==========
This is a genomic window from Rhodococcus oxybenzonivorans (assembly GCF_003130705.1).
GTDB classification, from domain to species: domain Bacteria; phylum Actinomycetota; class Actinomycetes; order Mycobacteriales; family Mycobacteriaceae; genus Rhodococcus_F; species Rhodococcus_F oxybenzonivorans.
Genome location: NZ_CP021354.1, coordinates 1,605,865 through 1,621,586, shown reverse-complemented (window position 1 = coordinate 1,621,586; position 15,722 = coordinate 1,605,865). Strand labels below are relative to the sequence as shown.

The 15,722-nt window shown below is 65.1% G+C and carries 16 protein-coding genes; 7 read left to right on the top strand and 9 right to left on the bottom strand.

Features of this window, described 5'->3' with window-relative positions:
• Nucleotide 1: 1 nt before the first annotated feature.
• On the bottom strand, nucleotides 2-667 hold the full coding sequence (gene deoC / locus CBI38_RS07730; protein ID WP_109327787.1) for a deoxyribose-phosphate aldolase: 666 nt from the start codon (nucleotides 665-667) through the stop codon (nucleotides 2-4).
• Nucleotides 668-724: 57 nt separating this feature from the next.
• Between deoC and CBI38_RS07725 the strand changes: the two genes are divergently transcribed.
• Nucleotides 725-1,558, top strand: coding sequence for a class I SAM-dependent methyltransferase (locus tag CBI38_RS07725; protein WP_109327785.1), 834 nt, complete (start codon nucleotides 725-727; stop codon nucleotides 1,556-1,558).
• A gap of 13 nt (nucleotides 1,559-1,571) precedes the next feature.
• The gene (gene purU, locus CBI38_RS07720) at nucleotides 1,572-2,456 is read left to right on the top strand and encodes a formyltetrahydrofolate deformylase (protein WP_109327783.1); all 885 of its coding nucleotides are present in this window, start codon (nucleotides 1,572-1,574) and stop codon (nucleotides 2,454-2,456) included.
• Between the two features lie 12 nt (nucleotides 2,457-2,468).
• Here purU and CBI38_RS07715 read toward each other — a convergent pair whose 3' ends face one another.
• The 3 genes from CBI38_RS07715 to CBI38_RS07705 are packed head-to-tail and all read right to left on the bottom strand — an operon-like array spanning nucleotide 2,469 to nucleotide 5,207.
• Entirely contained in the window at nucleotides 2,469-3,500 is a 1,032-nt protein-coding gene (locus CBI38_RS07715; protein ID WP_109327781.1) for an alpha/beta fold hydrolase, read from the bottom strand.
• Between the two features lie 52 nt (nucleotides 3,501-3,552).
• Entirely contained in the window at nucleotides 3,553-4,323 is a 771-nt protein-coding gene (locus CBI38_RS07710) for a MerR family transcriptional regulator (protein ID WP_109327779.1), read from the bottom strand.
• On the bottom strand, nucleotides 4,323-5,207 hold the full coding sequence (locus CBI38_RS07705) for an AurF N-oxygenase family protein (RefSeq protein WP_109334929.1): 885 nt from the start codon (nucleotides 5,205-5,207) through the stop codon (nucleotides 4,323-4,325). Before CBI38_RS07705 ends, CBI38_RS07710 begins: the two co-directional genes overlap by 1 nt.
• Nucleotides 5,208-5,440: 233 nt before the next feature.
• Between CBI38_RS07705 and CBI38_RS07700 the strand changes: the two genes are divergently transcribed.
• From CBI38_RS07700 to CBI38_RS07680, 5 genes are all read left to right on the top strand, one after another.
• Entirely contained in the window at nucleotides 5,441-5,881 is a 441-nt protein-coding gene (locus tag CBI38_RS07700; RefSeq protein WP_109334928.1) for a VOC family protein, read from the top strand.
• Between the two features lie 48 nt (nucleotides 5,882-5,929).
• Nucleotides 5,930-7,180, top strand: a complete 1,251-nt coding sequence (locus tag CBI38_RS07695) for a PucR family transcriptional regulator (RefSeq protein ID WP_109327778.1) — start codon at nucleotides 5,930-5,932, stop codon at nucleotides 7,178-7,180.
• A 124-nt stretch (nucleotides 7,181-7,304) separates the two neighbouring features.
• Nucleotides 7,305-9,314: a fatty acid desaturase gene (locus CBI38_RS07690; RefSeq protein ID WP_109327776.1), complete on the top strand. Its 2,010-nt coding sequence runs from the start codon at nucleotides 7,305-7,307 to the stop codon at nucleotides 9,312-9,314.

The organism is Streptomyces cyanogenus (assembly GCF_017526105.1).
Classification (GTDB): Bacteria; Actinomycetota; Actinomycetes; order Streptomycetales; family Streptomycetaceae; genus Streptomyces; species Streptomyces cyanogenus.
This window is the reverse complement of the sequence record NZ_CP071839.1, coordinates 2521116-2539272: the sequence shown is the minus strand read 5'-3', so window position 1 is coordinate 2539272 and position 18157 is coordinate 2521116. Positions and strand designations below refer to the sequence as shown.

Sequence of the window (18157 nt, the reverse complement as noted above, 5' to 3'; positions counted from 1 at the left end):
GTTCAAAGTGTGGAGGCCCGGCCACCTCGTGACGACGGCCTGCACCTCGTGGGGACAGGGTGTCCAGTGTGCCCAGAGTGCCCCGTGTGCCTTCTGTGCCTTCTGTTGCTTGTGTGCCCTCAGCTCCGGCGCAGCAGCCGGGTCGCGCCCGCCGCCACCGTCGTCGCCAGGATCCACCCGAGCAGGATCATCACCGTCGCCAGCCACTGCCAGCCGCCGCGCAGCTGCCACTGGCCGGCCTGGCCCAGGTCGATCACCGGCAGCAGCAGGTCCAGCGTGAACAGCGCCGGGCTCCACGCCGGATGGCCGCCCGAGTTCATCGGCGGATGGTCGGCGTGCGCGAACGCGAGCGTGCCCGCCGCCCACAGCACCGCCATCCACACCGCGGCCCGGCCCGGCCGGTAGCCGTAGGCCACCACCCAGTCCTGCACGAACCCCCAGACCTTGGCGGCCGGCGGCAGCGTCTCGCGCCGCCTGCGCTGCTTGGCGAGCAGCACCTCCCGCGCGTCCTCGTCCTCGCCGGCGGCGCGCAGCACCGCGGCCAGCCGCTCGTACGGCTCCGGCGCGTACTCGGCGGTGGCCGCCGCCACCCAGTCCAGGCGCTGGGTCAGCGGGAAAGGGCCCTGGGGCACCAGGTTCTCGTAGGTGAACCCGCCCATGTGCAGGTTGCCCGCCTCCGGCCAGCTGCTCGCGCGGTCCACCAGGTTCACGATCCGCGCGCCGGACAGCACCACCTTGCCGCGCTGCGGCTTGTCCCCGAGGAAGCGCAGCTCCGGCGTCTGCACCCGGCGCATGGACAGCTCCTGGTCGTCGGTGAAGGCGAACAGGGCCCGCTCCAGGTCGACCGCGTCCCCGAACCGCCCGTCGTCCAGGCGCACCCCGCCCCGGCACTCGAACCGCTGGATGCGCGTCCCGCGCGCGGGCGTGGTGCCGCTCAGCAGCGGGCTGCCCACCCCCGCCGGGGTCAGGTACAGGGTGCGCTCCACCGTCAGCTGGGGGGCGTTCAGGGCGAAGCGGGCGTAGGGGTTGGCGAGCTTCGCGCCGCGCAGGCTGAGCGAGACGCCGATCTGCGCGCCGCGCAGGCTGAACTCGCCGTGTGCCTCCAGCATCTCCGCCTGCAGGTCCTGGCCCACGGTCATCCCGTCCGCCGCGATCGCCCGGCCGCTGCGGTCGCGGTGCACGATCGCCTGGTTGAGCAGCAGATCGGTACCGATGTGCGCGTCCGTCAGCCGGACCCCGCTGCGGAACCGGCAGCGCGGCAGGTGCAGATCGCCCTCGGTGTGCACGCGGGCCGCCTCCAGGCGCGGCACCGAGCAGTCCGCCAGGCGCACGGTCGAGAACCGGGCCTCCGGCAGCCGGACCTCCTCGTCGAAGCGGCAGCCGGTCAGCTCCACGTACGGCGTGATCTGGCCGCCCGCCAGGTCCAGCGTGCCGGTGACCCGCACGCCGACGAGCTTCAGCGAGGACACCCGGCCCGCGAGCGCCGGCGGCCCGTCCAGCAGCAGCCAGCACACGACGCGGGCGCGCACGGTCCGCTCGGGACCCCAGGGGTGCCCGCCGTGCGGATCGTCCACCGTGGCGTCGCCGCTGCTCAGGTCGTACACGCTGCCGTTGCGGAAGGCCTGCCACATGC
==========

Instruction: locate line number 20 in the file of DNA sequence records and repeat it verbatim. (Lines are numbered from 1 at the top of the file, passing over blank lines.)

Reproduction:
• Nucleotides 5,208-5,440: 233 nt before the next feature.